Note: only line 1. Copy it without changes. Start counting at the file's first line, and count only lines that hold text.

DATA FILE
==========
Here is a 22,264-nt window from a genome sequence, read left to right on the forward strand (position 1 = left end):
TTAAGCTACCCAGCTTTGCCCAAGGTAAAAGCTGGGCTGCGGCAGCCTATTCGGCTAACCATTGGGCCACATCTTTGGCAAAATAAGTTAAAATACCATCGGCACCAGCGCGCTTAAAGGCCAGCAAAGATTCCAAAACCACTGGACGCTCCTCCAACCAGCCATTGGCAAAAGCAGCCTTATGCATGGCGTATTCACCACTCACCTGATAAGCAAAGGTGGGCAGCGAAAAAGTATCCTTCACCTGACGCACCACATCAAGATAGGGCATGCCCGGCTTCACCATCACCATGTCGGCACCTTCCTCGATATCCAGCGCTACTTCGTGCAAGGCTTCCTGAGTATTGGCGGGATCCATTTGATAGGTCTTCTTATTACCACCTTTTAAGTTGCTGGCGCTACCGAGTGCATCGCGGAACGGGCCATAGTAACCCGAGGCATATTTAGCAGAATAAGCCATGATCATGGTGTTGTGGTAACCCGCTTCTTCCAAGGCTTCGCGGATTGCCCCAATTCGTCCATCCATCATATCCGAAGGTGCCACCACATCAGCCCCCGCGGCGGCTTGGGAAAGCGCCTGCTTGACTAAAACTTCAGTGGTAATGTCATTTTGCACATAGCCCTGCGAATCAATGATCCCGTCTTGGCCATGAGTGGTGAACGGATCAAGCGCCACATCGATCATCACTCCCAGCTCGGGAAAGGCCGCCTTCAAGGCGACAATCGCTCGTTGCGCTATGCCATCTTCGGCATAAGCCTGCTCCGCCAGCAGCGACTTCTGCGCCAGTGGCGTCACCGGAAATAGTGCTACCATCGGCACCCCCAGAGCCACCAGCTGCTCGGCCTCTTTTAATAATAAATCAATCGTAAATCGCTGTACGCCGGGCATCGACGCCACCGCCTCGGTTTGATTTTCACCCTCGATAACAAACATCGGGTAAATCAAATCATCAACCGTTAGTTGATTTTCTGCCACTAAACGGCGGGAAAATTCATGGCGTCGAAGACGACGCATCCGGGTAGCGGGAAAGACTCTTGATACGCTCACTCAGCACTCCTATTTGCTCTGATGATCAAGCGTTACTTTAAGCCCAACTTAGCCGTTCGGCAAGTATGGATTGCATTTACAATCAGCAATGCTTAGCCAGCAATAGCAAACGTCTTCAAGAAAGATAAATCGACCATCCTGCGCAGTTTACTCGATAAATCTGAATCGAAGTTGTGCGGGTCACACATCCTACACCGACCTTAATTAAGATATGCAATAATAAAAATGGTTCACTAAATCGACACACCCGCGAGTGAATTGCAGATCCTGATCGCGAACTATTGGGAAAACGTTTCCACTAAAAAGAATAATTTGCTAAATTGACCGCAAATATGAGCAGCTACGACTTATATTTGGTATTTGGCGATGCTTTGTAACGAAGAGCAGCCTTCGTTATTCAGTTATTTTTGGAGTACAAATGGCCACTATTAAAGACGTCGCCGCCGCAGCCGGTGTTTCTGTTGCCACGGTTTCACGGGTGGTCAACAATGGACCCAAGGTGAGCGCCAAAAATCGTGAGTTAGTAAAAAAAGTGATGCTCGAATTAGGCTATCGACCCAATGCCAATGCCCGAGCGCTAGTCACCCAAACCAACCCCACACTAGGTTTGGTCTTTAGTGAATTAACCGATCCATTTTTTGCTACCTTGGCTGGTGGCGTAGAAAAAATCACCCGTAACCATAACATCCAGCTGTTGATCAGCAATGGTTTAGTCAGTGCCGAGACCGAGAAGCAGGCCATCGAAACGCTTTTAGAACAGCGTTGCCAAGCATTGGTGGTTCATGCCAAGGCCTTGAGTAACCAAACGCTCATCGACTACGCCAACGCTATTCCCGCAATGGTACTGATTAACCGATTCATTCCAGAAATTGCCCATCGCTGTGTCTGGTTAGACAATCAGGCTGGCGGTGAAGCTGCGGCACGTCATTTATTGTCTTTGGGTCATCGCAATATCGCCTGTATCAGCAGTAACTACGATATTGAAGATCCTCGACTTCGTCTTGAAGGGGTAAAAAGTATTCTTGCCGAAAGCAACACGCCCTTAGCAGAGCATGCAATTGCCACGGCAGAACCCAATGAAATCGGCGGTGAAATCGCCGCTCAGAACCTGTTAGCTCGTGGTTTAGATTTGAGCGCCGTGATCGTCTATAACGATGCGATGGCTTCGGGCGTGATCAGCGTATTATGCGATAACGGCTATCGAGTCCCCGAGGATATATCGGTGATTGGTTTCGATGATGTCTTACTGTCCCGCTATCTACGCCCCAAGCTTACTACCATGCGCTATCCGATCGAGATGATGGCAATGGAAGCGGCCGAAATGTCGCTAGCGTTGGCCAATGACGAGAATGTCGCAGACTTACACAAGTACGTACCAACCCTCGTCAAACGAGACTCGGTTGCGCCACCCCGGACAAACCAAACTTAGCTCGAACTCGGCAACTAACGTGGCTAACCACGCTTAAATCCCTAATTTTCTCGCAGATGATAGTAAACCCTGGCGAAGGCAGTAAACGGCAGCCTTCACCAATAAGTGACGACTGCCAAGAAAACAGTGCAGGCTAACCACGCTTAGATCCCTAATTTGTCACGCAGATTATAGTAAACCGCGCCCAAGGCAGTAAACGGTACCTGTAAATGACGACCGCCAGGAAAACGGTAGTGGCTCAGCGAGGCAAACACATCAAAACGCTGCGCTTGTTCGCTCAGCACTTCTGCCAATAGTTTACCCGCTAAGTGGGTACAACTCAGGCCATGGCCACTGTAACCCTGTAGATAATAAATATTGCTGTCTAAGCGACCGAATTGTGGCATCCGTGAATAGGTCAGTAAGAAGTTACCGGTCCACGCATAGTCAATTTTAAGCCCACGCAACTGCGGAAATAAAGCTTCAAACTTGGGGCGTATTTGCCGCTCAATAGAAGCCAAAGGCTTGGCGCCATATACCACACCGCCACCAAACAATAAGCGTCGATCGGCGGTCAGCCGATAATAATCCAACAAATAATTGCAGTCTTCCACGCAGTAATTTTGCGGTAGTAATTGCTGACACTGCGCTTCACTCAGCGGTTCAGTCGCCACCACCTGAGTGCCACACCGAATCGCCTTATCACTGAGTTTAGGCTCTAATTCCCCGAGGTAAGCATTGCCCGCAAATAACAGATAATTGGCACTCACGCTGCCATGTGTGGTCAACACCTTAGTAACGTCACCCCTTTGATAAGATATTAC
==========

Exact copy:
Here is a 22,264-nt window from a genome sequence, read left to right on the forward strand (position 1 = left end):